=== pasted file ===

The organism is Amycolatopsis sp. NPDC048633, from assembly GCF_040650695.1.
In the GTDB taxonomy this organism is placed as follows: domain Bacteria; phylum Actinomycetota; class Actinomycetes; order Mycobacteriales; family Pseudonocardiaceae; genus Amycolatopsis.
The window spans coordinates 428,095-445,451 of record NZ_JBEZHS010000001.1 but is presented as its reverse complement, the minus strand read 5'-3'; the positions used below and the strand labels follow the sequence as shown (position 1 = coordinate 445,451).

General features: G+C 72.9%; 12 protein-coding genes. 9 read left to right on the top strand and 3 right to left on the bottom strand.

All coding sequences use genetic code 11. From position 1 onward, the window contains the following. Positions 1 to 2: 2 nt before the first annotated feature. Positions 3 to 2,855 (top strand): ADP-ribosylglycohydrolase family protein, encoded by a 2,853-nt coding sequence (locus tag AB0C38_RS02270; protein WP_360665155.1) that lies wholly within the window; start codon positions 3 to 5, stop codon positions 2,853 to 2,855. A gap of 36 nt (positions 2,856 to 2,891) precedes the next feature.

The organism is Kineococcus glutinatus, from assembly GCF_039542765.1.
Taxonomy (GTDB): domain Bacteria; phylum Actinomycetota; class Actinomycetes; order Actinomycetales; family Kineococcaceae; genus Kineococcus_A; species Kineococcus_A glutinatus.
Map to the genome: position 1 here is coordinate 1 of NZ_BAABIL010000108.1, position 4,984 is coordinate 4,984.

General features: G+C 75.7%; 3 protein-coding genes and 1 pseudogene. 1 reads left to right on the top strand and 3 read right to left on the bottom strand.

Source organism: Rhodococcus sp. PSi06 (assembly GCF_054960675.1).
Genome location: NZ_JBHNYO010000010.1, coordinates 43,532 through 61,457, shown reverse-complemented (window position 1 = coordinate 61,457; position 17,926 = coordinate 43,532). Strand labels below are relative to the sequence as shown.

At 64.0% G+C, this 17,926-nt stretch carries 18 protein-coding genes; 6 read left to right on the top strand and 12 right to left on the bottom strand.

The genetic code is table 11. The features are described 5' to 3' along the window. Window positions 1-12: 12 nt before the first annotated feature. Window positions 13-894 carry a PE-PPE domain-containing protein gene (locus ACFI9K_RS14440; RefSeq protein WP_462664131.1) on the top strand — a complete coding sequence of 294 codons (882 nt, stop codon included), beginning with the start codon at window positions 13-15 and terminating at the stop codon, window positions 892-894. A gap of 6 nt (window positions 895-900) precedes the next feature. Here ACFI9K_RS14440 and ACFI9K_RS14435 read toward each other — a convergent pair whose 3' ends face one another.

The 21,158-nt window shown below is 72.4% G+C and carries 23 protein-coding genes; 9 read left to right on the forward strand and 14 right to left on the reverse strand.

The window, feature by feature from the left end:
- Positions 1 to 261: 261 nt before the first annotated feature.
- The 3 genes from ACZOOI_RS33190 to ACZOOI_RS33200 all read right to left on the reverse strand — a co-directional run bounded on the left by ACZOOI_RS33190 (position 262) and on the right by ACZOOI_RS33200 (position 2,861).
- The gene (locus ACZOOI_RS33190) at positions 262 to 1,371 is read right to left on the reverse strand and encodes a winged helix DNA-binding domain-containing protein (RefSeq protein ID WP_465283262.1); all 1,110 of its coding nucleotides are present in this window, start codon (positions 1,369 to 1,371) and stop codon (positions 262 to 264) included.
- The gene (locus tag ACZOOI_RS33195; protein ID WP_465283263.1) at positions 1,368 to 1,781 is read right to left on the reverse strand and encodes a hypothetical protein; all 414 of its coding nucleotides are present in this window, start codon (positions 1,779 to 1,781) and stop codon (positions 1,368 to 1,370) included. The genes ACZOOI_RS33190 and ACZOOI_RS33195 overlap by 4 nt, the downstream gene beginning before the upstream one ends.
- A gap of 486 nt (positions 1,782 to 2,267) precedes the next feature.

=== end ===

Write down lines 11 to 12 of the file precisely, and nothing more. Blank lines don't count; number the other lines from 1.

Genome location: NZ_JBHNYO010000010.1, coordinates 43,532 through 61,457, shown reverse-complemented (window position 1 = coordinate 61,457; position 17,926 = coordinate 43,532). Strand labels below are relative to the sequence as shown.

At 64.0% G+C, this 17,926-nt stretch carries 18 protein-coding genes; 6 read left to right on the top strand and 12 right to left on the bottom strand.